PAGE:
It is not as simple as signing with a big distributor. It’s always work. You always have to find ways to make a kid’s book funny, to stand out to parents, teachers, and librarians. My target audience is always aging out. I constantly have to publicize to new readers. My company, Premio Publishing & Gozo Books, has also donated hundreds of books to needy kids around the world.

Inclusion is actually critical to success. My children’s books feature black, white, Hispanic, American Indian, Islander, and Asian characters. I grew up in a cosmopolitan part of the country; I speak Spanish and am learning German. My books simply reflect the world as I know it. These diverse kid’s books also have twists and online secrets.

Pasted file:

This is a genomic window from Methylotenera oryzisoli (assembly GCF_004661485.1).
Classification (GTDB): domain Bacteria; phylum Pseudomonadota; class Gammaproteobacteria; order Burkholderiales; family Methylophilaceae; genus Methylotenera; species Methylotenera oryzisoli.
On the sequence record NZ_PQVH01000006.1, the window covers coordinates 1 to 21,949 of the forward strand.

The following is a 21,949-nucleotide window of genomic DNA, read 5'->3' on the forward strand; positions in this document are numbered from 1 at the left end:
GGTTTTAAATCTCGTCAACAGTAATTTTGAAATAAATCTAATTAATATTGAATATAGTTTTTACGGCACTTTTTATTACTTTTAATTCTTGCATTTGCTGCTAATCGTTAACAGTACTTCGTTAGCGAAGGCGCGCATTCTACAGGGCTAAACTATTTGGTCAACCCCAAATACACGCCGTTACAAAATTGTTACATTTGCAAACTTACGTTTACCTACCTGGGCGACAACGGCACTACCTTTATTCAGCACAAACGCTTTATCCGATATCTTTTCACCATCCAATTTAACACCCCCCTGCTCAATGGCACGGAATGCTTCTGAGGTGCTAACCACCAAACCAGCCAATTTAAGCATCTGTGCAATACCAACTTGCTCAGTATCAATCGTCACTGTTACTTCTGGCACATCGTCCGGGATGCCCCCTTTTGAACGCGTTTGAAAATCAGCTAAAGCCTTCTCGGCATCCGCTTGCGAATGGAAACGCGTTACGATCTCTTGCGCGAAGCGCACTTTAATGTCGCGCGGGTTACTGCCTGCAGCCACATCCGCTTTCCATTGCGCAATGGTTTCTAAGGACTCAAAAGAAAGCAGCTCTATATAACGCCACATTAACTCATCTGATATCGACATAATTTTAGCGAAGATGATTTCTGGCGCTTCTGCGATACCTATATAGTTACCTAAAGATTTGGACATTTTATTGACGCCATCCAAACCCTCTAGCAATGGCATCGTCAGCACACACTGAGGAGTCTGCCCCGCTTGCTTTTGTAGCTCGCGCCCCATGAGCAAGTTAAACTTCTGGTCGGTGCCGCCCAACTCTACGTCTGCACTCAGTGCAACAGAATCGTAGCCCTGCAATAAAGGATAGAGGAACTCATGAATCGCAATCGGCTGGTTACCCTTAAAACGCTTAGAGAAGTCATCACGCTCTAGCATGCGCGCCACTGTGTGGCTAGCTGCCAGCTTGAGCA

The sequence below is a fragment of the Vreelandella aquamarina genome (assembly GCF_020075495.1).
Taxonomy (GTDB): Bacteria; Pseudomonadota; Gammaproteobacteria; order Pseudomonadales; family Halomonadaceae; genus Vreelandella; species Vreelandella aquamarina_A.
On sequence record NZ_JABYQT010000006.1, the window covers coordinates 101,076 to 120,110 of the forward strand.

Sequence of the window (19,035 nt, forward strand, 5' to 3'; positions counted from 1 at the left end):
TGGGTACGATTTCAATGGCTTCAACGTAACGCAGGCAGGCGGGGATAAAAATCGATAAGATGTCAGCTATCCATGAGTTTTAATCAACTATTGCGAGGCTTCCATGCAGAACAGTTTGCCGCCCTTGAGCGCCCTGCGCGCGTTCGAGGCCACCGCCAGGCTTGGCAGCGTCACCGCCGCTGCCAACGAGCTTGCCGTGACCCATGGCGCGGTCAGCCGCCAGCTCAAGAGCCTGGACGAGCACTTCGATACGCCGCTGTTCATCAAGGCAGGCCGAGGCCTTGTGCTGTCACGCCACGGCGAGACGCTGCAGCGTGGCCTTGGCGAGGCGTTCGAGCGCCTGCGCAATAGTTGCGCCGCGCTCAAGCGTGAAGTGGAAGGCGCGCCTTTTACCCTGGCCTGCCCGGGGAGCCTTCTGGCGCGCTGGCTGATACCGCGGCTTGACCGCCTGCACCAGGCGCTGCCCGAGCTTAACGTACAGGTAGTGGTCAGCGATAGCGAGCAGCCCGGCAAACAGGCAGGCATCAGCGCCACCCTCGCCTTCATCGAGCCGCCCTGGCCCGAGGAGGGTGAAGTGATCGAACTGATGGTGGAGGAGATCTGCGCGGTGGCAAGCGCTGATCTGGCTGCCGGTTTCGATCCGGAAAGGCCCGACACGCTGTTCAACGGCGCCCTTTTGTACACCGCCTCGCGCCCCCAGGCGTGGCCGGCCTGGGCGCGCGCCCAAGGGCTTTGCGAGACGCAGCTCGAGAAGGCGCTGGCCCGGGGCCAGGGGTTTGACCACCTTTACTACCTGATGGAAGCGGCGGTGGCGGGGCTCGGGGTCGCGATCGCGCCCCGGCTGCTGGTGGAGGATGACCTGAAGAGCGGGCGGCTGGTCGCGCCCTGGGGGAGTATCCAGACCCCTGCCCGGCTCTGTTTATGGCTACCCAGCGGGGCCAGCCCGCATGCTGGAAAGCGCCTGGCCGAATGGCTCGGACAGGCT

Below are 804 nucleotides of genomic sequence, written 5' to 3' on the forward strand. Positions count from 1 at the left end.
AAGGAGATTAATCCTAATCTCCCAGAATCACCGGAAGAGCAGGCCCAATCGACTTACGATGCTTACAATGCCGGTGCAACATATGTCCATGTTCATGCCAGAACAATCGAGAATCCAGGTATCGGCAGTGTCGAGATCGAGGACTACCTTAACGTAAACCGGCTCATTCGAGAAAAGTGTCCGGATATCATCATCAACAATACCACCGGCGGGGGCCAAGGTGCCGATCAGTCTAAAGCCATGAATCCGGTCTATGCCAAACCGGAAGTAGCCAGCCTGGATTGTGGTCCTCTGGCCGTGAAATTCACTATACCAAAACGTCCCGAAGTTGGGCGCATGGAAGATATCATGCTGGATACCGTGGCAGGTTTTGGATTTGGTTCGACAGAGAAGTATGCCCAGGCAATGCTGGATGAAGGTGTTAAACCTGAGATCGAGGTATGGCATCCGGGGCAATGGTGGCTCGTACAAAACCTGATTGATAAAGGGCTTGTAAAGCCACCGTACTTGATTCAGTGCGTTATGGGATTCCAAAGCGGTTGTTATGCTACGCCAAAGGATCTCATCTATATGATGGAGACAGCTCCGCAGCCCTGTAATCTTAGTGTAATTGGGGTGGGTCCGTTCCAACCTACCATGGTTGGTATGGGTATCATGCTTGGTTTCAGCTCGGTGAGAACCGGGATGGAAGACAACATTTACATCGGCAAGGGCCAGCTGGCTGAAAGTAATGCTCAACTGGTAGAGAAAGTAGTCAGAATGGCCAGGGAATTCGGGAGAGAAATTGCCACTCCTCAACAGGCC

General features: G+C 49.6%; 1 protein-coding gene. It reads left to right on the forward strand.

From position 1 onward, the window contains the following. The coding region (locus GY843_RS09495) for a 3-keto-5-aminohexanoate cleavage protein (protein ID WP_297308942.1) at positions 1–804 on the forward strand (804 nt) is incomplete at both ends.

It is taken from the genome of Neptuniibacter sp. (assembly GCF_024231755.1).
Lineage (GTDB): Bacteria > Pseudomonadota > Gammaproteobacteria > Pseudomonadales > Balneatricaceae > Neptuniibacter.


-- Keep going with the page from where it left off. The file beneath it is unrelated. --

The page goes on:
It is time well spent. It’s always a thrill when a library system or school district includes your books. Amazon sales don’t hurt either. I’ve started using Amazon ads and sales there have doubled.

No Time to Read? Get Western Thrills on Audio

Audiobook sales have jumped 37 percent since 2017, according to the Association of American Publishers. Now busy people can hear an award winning western thriller while on the go. To Swallow the Earth, the novel I co-wrote with my grandfather (and which won an International Book Award), has been available in paperback and e-book formats for a couple of years. Now it transports busy listeners to rough Nevada Silver Rush days as they travel or commute.